Review: Dylan Moran, Dr Cosmos, Grand Opera House, York, November 4

IRISH wit Dylan Moran has swapped a glass of red for a red tea pot by his side on stage, but the absence of the grape hasn''t changed his disposition, he says.

He is still the philosophical master of the eloquent gripe, and although he brings out his other stage staple for the start of the second half – a bar of chocolate – he promptly places the broken-chunk back on the tinfoil, thinking better of it.

The Navan-born comic turned 47 the day before his sold-out night at the Grand Opera House, but the state of all around him meant he was not in party hats and poppers mood, more the party popper, more like. And thank goodness for that because Moran putting the world, both political and domestic, to the sword is one of live comedy's greatest pleasures.

The image of Theresa May's face trying to escape from the rest of her body whenever she enters a room to make a speech will live long in the memory, while the tedium of a supper party where the two men just sit there, with nothing in common and even less to say, like "a fridge in the river" is typical of his ability to mine poetry from the mundane.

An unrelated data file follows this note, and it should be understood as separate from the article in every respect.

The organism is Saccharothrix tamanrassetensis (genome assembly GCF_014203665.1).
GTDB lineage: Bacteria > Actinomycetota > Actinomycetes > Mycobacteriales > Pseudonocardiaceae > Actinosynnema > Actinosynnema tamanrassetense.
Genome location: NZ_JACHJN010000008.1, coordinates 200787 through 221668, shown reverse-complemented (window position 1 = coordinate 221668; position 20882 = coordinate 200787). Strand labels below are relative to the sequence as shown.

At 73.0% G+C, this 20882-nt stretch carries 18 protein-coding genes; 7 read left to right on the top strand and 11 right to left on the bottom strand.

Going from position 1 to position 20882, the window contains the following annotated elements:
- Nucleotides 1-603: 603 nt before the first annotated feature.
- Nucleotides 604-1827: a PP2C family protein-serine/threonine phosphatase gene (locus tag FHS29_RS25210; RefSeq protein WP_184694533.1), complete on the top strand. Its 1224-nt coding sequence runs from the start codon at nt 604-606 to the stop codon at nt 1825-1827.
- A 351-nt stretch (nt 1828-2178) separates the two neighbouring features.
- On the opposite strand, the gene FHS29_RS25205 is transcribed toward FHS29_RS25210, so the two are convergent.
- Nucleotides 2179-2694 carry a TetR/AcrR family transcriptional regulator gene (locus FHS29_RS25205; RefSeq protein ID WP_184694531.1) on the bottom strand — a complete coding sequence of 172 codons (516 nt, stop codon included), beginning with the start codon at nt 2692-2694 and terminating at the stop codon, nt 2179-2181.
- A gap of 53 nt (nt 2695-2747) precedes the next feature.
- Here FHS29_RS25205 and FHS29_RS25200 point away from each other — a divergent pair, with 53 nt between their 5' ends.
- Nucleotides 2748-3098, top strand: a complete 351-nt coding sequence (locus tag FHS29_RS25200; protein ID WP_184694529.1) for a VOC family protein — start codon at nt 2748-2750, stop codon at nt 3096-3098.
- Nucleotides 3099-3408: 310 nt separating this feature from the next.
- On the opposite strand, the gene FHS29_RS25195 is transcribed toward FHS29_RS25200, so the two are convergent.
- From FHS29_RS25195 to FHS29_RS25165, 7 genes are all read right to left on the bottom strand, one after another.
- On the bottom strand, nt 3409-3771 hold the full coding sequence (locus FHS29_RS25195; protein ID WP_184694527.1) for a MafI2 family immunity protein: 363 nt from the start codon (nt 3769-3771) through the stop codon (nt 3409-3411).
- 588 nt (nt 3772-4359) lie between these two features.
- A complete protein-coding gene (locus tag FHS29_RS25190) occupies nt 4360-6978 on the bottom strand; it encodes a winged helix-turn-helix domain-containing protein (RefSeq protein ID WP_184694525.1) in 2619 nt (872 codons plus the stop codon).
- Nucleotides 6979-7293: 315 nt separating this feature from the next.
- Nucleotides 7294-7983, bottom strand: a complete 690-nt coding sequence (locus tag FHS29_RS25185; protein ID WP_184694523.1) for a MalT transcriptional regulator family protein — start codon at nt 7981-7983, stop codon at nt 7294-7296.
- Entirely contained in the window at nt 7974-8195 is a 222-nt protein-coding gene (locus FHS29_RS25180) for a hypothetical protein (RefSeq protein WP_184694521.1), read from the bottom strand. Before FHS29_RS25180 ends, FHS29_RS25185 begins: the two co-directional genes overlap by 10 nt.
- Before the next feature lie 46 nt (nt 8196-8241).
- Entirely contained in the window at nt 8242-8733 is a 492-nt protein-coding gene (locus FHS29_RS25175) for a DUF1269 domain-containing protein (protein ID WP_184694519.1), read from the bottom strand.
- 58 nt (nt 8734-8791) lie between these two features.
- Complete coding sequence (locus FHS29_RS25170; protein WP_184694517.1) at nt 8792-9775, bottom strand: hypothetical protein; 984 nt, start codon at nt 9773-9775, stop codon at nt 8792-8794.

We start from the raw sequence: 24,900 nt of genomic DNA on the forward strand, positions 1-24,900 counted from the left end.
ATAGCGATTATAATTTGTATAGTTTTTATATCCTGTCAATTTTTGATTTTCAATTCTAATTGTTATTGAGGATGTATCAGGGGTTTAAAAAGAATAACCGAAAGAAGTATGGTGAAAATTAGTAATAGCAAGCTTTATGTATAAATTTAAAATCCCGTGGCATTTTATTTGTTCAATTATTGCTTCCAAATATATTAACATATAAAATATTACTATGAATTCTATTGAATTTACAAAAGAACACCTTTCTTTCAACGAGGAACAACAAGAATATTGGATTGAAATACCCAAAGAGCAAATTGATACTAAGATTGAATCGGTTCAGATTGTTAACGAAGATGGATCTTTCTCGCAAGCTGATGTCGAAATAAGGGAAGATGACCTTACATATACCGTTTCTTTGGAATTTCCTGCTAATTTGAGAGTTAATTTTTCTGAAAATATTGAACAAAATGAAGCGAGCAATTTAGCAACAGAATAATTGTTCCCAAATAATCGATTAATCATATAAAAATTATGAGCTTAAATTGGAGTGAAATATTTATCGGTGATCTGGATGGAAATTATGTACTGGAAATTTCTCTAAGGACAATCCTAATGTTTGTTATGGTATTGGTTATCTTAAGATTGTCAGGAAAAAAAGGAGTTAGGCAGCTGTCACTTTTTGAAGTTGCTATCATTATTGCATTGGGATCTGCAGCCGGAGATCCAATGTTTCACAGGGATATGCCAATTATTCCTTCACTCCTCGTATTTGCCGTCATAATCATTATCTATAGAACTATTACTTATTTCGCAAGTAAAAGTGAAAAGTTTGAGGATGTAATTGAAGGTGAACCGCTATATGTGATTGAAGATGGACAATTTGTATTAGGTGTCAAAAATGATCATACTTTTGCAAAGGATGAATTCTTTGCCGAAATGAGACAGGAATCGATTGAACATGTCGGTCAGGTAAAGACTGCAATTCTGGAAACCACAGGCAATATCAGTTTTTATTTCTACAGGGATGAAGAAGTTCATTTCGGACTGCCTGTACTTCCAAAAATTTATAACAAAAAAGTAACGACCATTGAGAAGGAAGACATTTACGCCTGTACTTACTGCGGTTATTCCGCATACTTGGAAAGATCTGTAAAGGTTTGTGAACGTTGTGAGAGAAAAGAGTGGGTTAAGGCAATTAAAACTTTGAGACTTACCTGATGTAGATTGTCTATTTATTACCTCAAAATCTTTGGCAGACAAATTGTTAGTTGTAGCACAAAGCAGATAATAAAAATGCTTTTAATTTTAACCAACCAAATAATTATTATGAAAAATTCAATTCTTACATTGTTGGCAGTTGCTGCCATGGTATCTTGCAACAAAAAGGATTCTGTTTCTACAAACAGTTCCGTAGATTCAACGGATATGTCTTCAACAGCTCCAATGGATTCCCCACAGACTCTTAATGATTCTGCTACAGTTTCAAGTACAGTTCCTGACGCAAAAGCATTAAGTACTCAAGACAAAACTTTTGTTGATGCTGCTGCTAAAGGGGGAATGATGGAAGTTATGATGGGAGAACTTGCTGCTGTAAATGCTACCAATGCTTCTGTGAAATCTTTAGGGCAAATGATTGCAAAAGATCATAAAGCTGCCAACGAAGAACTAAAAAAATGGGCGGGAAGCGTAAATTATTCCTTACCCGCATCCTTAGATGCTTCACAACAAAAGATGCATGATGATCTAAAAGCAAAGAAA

When he discusses the familiar, family life for example, he does so with insights beyond the vocabulary of so many plain comics in T-shirts and jeans, and when he holds forth, albeit briefly, on Brexit, he does so with a rapier as sharp as Oscar Willde's. Oh, for such clarity of thinking en masse before that fateful day in 2016.

We have heard comedians comparing cats and dogs' behaviour more than once, but none has ever come up with such a joyous nailing of the feline creature's dismissive manner. All cats have the voice of Alan Rickman, he suggests, promptly impersonating Rickman in his Truly, Madly, Deeply persona. Inspired.

Charles Hutchinson